Optical Ring Resonators

Optical Ring Resonators

An optical ring resonator is a set of waveguides in which at least one is a closed loop coupled some sort of light input and output. (These can be, but are not limited to being, waveguides.) The concepts behind optical ring resonators are the same as those behind whispering galleries except that they use light and obey the properties behind constructive interference and total internal reflection. When light of the resonant wavelength is passed through the loop from input waveguide, it builds up in intensity over multiple round-trips due to constructive interference and is output to the output bus waveguide which serves as a detector waveguide. Because only a select few wavelengths will be at resonance within the loop, the optical ring resonator functions as a filter. Additionally, as implied earlier, two or more ring waveguides can be coupled to each other to form an add/drop optical filter.

Read more about Optical Ring Resonators:  Background, Theory, Double Ring Resonators, Applications

Other articles related to "optical ring resonators, optical ring resonator, optical, optical ring":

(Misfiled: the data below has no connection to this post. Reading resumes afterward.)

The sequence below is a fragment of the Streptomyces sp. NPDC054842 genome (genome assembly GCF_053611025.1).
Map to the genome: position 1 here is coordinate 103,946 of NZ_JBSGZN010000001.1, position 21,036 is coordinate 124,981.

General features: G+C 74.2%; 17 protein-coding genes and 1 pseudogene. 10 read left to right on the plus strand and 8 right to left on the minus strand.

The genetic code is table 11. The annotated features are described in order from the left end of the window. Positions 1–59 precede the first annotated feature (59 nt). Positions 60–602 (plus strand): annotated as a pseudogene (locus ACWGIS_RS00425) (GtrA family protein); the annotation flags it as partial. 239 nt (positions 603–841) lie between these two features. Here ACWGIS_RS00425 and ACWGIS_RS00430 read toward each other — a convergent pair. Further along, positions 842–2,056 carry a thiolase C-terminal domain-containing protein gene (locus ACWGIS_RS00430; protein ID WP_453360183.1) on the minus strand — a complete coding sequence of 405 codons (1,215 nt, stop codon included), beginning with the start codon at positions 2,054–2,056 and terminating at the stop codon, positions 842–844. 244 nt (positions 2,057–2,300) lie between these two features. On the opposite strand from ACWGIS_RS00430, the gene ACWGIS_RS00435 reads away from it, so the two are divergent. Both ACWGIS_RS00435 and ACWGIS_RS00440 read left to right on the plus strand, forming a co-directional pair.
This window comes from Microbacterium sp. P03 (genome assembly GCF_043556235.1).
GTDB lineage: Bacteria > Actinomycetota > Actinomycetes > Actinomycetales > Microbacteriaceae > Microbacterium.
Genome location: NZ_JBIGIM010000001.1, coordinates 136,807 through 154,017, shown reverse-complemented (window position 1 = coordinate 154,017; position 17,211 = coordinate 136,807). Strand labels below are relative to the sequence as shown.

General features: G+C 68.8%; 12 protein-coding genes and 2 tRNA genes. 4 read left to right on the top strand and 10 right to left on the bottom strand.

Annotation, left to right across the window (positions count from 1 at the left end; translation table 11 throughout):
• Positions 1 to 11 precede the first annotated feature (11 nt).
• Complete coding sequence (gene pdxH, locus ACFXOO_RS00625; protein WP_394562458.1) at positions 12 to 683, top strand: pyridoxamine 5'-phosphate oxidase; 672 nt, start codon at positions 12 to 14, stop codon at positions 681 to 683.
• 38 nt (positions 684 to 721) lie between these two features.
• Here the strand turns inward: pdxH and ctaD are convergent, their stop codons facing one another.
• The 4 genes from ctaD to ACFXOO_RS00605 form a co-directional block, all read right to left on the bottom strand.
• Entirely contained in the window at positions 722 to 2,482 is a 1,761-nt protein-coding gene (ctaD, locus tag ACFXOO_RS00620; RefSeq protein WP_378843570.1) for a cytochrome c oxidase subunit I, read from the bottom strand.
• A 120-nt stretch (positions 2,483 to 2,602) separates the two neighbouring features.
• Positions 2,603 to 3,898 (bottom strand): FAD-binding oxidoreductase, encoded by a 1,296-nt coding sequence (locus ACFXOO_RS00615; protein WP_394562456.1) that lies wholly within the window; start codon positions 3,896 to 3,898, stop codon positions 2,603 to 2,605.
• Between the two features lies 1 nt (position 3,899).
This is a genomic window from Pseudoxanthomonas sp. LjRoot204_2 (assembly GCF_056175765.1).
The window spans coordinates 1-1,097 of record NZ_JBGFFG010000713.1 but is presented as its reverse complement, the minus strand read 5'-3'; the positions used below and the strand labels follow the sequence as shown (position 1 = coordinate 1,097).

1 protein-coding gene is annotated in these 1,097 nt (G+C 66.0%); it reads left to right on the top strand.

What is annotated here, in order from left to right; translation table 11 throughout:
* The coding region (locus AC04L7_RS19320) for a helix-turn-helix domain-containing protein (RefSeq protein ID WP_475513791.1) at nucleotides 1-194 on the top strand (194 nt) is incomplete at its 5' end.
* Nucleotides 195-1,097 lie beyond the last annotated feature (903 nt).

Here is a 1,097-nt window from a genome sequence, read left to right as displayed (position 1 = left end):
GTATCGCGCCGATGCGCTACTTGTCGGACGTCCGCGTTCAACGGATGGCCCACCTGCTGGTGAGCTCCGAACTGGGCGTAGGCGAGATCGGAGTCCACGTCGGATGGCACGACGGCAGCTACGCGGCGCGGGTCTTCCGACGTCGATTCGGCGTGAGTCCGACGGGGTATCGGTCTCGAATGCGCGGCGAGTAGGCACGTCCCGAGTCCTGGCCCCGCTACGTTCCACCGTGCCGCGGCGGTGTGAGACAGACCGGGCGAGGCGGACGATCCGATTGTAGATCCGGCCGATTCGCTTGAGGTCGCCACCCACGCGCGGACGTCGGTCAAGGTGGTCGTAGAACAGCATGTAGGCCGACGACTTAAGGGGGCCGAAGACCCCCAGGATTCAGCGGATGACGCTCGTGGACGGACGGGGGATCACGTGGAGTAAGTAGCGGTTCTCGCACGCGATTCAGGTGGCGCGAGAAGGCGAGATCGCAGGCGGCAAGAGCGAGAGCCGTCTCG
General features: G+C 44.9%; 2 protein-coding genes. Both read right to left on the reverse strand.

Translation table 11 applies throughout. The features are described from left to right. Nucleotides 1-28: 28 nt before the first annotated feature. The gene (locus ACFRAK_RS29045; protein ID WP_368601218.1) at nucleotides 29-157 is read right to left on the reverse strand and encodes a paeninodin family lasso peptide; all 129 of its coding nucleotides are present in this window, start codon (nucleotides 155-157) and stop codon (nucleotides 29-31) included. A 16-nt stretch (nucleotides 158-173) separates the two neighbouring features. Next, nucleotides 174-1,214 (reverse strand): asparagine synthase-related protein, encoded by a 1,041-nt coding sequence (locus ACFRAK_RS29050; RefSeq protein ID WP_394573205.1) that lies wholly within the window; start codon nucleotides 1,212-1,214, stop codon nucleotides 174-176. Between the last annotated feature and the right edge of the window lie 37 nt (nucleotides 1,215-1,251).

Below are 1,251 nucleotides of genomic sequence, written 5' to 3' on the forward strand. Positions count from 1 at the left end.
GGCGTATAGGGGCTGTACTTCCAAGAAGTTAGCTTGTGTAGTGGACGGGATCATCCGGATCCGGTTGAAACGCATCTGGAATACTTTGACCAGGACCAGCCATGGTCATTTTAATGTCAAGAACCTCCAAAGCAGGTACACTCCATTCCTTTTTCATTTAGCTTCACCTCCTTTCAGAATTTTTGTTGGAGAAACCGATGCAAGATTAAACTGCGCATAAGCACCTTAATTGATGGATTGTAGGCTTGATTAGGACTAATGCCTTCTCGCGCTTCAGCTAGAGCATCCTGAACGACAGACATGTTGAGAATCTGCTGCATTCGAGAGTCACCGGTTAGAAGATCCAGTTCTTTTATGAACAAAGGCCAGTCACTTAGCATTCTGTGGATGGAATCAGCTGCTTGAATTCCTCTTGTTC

Optical Ring Resonators - Applications
... Due to the nature of the optical ring resonator and how it "filters" certain wavelengths of light passing through, it is possible to create high-order optical filters by cascading many optical ring ... This would allow for "small size, low losses, and integrability into optical networks." Additionally, since the resonance wavelengths can be changed by simply increasing or ... If an optical fiber experiences mechanical strain, the dimensions of the fiber will be altered, thus resulting in a change in the resonant wavelength of ...

Famous quotes containing the words optical and/or ring:

    People who have realized that this is a dream imagine that it is easy to wake up, and are angry with those who continue sleeping, not considering that the whole world that environs them does not permit them to wake. Life proceeds as a series of optical illusions, artificial needs and imaginary sensations.
    Alexander Herzen (1812–1870)

    Genius resembles a bell; in order to ring it must be suspended into pure air, and when a foreign body touches it, its joyful tone is silenced.
    Franz Grillparzer (1791–1872)